We all know we need to wear sun protection, but do we really understand all the details of why, how, what, etc.? Maybe I am alone, but I am learning that much of what I thought about SPF is wrong.
Several years ago I read that SPF in your make-up is not enough to take care of your skin throughout the day. The article said your sun protection should be a separate step. Being one who wants to protect my skin, I added sunscreen to my morning routine.
I had the confidence that I was doing a good thing and went about my business. Every morning I put my sunscreen on and every night I washed it off. Life was good until I learned that a) I wasn’t applying enough sunscreen in my morning application and b) the morning application was probably not protecting my skin throughout the day.
Part of my confidence in my routine was that not only did I have sun protection from the sunscreen I applied, but it was also in my foundation and maybe a few other products. I felt like I was totally covered. Imagine my surprise when I recently learned that sunscreens don’t have a cumulative effect. They don’t add up to better protection.
At this point, I was totally doubting if I had any sun protection and decided to do a deep dive into the research, and of course, I want to share my findings with you!
Here are a few facts:
- There is no such thing as sunblock (the only way to block the sun’s rays is to be out of the sun). What we put on our skin is sunscreen. The Skin Cancer Foundation recommends that we wear at least SPF 15 every day.
- There are two kinds of UV rays to be concerned with: UVA (which causes premature aging) and UVB (which causes sunburns).
- If a tube of sunscreen does not have an expiration date, consider it expired one year after purchase.
- SPF stands for sun protection factor. The number afterward indicates how much longer it will take for you to burn with the sunscreen than without. SPF 15 means it will take you 15 times longer to burn than if you went out with no protection.
- Broad-spectrum means the sunscreen protects from both UVA and UVB rays, which is preferred.
- To adequately protect the face, 1/4 tsp of sunscreen needs to be applied. To adequately cover your body, 1 ounce of sunscreen is needed.
- Sunscreen should be reapplied every two hours. If sweating, swimming, etc. you will need to reapply more frequently.
- There are two kinds of sunscreen: Mineral/physical and chemical. Mineral sunscreen ingredients, such as zinc oxide, prevent rays from being absorbed into the skin. Chemical sunscreen ingredients absorb the sun’s rays. Though mineral sunscreens are sometimes labeled as organic or natural, they really aren’t any different than chemical other than how they screen out the sun’s rays. Many sunscreens contain both mineral and chemical ingredients, and both types of ingredients are safe to wear. One source I read mentioned that the labels of organic and natural were a marketing ploy.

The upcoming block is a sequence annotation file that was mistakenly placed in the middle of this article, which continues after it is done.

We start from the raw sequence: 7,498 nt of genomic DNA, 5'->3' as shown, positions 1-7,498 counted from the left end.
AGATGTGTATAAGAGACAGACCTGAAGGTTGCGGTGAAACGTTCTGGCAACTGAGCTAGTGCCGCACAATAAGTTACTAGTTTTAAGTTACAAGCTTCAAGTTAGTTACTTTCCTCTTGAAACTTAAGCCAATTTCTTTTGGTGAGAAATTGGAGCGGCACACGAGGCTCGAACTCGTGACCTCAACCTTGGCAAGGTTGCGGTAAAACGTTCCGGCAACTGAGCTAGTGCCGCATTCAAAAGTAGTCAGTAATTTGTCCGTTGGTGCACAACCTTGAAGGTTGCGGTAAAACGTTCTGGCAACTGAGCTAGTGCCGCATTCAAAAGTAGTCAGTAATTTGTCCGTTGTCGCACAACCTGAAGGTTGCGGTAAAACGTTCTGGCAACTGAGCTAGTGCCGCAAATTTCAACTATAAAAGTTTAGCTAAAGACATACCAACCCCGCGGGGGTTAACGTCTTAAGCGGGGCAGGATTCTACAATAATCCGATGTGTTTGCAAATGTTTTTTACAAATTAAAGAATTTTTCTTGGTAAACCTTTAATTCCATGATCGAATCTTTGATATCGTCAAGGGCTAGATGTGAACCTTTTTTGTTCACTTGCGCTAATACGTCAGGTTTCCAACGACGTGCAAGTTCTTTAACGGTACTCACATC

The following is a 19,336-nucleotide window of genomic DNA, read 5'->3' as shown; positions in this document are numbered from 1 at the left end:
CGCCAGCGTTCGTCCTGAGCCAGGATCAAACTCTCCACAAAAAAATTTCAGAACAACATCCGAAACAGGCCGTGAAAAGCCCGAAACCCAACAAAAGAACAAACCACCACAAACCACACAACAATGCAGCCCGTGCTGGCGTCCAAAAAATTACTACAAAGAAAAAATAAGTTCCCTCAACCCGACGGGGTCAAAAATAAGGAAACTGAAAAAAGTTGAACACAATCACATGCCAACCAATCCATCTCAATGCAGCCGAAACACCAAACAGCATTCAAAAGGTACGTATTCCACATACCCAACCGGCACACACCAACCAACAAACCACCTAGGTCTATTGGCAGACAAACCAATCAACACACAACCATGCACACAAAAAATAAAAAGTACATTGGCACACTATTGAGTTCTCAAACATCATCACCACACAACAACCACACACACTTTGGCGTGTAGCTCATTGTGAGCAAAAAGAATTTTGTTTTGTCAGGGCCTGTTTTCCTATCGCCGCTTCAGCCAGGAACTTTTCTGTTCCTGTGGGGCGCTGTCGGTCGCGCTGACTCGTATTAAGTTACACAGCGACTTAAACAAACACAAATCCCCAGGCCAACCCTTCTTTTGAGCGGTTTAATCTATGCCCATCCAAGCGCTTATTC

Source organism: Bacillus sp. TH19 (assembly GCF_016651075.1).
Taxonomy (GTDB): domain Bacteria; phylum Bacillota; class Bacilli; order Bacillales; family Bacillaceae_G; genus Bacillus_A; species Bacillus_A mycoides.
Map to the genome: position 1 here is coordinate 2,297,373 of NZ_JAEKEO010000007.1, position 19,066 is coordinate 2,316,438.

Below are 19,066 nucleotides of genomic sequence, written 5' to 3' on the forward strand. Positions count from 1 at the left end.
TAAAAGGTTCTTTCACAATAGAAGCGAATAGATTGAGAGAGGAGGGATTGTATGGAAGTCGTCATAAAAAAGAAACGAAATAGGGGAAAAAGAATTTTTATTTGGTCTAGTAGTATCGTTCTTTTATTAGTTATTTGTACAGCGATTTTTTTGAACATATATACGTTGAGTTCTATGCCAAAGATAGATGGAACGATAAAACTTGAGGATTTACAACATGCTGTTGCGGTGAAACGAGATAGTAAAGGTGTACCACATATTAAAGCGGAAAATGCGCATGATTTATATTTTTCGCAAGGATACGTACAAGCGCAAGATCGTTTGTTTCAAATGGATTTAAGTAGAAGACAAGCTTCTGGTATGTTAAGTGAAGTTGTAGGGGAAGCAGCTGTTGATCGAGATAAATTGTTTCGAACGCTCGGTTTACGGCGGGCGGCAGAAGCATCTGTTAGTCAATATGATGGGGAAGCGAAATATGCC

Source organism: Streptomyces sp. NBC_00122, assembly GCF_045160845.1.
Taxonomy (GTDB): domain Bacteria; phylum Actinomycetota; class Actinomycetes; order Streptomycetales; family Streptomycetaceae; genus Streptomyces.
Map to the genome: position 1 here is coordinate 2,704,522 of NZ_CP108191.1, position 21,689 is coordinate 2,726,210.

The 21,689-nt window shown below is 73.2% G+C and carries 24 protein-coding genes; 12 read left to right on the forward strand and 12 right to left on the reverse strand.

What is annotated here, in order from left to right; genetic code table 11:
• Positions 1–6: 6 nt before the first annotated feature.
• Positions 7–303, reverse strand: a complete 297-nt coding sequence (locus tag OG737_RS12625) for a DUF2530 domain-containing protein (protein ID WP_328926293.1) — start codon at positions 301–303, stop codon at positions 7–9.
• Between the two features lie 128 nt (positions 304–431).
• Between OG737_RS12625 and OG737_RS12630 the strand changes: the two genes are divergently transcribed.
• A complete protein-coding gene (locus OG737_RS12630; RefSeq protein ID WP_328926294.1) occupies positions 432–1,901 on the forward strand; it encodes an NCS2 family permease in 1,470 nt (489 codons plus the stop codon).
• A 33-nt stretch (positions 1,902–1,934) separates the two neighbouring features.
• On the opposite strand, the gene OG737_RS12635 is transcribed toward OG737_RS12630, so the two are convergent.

- Mineral/physical sunscreens zinc oxide and titanium dioxide as well as many other ingredients found in sunscreens can be toxic to sea life. If going in the ocean, sea, river, lake, or pond, use a sunscreen safe for fish and coral. Read the label carefully because sometimes they can be misleading.
- The sun protection in foundation is not adequate for protecting your skin because sunscreen is dose-dependent as mentioned in #5. To get the minimum 1/4 tsp for your face, you would have to apply 6-7 times the amount of foundation you use.
- Sunscreen should have a chance to bond with your skin before being exposed to the sun. Allow 30 minutes. If using an SPF on your face, allow the same amount of time for the SPF to dry before applying foundation.
- Always apply SPF to your entire body each day. Any skin that gets sun exposure needs protection. Examples of parts that don’t generally get covered are a part in hair, ears, neck, back of hands, and top of the forehead. If you have thin hair, you will want to get SPF into any thinning spots such as temples, crown, or hairline.
- SPF in a moisturizer is not recommended as it may reduce the effectiveness of both the moisturizer and sun protectant. It is recommended that separate moisturizer and sunscreen are used.
- There is a preferred order of application for moisturizers and sunscreens. Sunscreen should always be applied last (after serums, moisturizers, etc.) followed by foundation.
- Sunscreens can block pores, so if breakouts are a concern look for oil-free sunscreens.
This is all great information, but you may be sticking on one bit of information if you wear make-up each day. How do you reapply sunscreen if you have a full face of make-up?
For me, the best answer is to use a powder sunscreen such as Colorscience. This product is easy to throw in your handbag since the powder and brush are all-in-one. It makes it easy to reapply sunscreen on the go or at your desk.
Some folks recommend spray sunscreens for reapplication. I am planning to review spray-on sunscreens, so I purchased three or four. Each bottle states that the product should be sprayed on the hand and patted on the face, which defeats the purpose of the spray-on application. The reason is that certain chemicals in spray sunscreens should not be inhaled.
I hope this provided some new information for you as well as a way to follow all the guidelines for protecting your skin from cancer and premature aging. Moms, dads, and caregivers don’t forget to teach your children how important this is for their long-term health. Imagine how much money and time is spent annually on trying to reverse the skin damage done as a young person. Good sun protection is a good investment!
Here are some of my favorite sunscreens:
- Colorscience: https://amzn.to/3L9Msgp
- Neutrogena: https://amzn.to/3itZM31
- EltaMD: https://amzn.to/3unrP9H
- Milk: https://amzn.to/37KOrJw
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